The old Salvation Army site isn't going to be an entrance/exit, but rather just for ventilation and emergency access - that's the concrete stacks at the back of the site.

The steelwork going up - and I can assure you it's not derelict, it's only been up for a couple of months - is for the new Salvation Army facility that is being built there.

Dan
good to know.. .thanks.
 

Streety McCarface

Senior Member
Member Bio
Joined
Dec 7, 2017
Messages
2,124
Reaction score
2,222
I don't think that we should be looking at what other cities do, as it has no bearing on what the actual ridership of the corridor is today or in the past.

And when you consider at shortly before construction that there was something like 40 buses/hour every morning rush hour east of Yonge and 33 buses/hour west of the Allen, that should go a long way towards figuring out what the required headways will be. Especially once you factor in the rated capacity of each vehicle - that means that the rated capacity of the service is about 2000/passengers/direction/hour to the east and 1700/passengers/direction/hour to the west.

Working backwards from those figures - and assuming that the Crosstown LRVs are going to have roughly similar capacities to the Flexities downtown (130 people per vehicle), that means that the TTC should be looking at running the trains at a little less than 8 minute headways.
8 Minutes would be ridiculous, at least pre-pandemic. You don't just have to worry about the 40 Eglinton buses, but all the new induced demand and new surface route connections. For instance, I would very much expect some people to start taking the Lawrence east bus now that they have a much easier connection to the subway network. Given we're still dealing with a pandemic shortfall, 5 minutes seems reasonable enough for now, but that will definitely have to increase as ridership improves.
If one looks at ridership and other systems in Europe, you see a need for 5-15 minutes service with 10 being the norm. Even in the US its 5-15 with 15 being the norm on a lot of systems with a few being only every 15.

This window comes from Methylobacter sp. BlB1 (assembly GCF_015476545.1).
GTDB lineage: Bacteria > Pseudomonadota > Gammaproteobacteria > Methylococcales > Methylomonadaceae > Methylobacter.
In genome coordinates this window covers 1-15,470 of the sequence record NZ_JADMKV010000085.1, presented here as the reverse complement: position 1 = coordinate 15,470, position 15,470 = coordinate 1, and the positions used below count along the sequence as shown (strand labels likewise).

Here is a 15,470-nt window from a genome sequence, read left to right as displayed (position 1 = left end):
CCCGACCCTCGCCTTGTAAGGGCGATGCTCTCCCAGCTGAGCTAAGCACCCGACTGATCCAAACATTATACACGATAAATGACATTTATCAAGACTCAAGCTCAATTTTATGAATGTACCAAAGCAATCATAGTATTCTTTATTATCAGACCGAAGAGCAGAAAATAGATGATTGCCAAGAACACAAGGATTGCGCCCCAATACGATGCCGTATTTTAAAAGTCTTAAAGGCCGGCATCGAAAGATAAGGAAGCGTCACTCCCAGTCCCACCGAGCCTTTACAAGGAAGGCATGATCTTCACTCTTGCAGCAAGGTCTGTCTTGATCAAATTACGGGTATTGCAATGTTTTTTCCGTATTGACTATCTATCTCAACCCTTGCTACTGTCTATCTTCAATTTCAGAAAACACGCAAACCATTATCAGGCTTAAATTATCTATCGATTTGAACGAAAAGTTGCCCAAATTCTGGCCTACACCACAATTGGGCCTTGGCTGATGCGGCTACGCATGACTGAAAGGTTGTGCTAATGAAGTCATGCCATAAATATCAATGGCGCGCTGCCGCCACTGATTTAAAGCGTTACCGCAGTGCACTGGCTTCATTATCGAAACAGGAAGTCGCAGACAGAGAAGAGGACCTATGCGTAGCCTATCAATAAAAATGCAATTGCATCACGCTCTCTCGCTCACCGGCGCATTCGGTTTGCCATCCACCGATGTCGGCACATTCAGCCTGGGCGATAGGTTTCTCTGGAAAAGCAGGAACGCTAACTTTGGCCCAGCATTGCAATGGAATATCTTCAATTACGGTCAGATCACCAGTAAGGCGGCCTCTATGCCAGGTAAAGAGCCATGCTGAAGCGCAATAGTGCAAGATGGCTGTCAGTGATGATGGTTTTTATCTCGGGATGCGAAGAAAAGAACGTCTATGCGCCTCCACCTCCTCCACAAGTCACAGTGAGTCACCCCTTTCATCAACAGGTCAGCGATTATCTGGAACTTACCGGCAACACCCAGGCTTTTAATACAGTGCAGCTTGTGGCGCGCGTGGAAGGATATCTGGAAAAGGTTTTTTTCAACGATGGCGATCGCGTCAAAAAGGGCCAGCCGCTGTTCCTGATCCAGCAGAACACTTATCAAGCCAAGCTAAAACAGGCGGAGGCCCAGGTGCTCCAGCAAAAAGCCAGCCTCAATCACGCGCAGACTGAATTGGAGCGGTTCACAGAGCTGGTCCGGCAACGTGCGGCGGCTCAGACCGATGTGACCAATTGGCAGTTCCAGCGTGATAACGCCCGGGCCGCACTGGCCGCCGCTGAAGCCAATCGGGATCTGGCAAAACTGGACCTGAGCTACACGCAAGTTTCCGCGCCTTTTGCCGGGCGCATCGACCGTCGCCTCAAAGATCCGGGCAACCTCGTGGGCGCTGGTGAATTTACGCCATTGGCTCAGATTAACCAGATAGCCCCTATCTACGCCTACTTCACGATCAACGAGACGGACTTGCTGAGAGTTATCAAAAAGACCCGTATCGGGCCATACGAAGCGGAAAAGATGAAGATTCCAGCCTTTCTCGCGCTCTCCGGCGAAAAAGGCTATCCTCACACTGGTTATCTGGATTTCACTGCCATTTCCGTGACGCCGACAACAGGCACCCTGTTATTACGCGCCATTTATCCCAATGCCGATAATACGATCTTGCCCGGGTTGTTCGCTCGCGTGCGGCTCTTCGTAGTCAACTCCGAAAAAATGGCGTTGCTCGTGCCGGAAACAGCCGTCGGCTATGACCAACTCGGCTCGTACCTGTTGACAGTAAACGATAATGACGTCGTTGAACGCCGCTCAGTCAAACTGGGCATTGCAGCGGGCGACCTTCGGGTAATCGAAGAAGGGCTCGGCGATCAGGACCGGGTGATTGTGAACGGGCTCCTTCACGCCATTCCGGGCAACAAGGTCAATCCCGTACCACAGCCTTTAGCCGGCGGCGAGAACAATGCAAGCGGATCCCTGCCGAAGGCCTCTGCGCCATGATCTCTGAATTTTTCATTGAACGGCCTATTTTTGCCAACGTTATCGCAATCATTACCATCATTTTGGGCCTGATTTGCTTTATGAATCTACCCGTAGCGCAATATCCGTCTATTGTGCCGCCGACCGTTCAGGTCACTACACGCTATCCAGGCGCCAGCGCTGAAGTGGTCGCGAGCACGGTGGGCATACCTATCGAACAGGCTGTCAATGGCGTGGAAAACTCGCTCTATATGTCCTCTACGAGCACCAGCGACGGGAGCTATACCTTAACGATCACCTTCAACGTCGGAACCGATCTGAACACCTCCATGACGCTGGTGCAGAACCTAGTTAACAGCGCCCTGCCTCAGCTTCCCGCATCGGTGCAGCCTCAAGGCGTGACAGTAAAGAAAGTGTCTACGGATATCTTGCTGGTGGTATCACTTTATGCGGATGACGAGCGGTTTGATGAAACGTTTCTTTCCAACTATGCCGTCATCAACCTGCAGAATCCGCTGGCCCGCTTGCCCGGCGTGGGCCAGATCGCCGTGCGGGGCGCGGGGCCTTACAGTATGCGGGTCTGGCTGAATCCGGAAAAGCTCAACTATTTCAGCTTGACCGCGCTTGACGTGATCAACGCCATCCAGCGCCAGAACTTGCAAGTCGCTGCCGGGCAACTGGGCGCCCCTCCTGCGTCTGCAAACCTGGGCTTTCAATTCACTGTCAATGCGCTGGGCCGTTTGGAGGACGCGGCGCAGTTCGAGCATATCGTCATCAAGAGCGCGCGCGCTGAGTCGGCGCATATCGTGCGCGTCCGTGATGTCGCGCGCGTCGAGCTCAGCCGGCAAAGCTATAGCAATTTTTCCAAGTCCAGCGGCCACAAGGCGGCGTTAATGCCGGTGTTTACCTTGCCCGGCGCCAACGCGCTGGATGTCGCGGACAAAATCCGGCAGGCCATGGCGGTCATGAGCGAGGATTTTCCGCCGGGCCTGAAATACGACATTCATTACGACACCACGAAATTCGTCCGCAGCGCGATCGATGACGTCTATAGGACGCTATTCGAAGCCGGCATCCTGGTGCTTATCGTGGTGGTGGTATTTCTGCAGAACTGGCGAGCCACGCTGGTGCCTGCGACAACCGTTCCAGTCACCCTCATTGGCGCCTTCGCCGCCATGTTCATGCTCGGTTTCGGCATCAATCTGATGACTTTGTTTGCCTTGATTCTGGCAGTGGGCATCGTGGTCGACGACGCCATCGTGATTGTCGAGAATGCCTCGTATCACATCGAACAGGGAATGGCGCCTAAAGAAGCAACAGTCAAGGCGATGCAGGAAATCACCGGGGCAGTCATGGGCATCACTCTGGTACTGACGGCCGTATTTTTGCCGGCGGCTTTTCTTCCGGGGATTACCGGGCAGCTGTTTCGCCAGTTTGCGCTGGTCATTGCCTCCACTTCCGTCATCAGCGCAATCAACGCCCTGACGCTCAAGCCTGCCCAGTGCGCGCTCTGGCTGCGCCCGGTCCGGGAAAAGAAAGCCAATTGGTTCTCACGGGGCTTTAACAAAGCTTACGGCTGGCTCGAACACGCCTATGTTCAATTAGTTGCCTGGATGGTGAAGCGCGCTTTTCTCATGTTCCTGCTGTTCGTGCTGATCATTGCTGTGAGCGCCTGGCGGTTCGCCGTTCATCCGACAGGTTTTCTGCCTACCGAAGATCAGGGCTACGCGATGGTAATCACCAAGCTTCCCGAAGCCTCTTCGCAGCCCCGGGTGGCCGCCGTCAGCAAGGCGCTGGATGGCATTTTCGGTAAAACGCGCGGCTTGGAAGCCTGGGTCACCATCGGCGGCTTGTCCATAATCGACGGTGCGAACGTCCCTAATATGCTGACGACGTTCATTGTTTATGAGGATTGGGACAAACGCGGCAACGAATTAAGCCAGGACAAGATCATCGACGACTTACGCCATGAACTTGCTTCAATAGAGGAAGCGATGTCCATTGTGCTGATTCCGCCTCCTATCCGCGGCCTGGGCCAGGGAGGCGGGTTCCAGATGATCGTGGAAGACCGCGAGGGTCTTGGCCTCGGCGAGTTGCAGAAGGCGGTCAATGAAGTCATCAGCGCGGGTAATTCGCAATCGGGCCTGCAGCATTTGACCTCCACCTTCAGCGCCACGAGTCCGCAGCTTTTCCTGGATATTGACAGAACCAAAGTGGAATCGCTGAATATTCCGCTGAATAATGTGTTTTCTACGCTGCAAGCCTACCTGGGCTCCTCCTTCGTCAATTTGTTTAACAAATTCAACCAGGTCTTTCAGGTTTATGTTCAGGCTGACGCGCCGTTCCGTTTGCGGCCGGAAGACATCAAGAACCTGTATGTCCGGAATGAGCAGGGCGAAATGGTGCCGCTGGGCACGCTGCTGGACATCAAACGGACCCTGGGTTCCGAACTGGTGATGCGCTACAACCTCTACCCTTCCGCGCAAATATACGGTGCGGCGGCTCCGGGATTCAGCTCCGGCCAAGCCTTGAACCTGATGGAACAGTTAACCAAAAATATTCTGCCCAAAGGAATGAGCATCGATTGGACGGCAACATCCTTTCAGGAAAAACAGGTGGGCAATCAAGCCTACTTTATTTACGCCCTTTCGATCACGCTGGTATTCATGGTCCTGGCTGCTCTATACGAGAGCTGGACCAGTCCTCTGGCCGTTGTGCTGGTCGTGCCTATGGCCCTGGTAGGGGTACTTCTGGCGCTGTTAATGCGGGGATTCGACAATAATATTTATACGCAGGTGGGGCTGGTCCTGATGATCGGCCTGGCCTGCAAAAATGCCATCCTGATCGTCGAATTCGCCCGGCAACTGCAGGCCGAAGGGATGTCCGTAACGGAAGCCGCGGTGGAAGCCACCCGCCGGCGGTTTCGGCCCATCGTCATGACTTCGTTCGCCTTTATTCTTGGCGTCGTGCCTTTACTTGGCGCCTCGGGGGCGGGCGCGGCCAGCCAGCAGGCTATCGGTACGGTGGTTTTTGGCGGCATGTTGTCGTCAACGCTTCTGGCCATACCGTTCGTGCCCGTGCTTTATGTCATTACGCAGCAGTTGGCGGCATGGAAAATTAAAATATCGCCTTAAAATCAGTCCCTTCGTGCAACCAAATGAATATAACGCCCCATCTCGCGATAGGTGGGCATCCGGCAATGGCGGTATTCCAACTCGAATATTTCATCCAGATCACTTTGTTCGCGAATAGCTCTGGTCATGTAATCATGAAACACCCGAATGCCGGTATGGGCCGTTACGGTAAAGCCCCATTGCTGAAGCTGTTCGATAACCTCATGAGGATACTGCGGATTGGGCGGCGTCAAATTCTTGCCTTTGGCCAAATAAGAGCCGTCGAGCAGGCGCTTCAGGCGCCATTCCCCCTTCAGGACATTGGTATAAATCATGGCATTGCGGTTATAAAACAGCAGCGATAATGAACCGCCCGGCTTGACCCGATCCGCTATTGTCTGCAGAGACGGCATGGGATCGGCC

I am expecting to see Hurontario starting off at 10 with one car then having a second car added. Wouldn't be surprised to 15 on the weekend and late at night time 7 days a week.

Even the S Bahn see 10 minute service at best.
Those 10-minute frequencies are on the outskirts of a system, or mixed sections (~2 lines), but certainly not the central section. You go to any Stadtbahn system (Koln, Dusseldorf, Hannover for instance), and the frequencies within the tunnel are usually around every 2 minutes, especially at the peak hour.
 

Toronto Rocks

Active Member
Member Bio
Joined
Nov 5, 2011
Messages
107
Reaction score
37
8 Minutes would be ridiculous, at least pre-pandemic. You don't just have to worry about the 40 Eglinton buses, but all the new induced demand and new surface route connections. For instance, I would very much expect some people to start taking the Lawrence east bus now that they have a much easier connection to the subway network. Given we're still dealing with a pandemic shortfall, 5 minutes seems reasonable enough for now, but that will definitely have to increase as ridership improves.

Those 10-minute frequencies are on the outskirts of a system, or mixed sections (~2 lines), but certainly not the central section. You go to any Stadtbahn system (Koln, Dusseldorf, Hannover for instance), and the frequencies within the tunnel are usually around every 2 minutes, especially at the peak hour.
Should we start a pool on the new new new launch date?
 

Top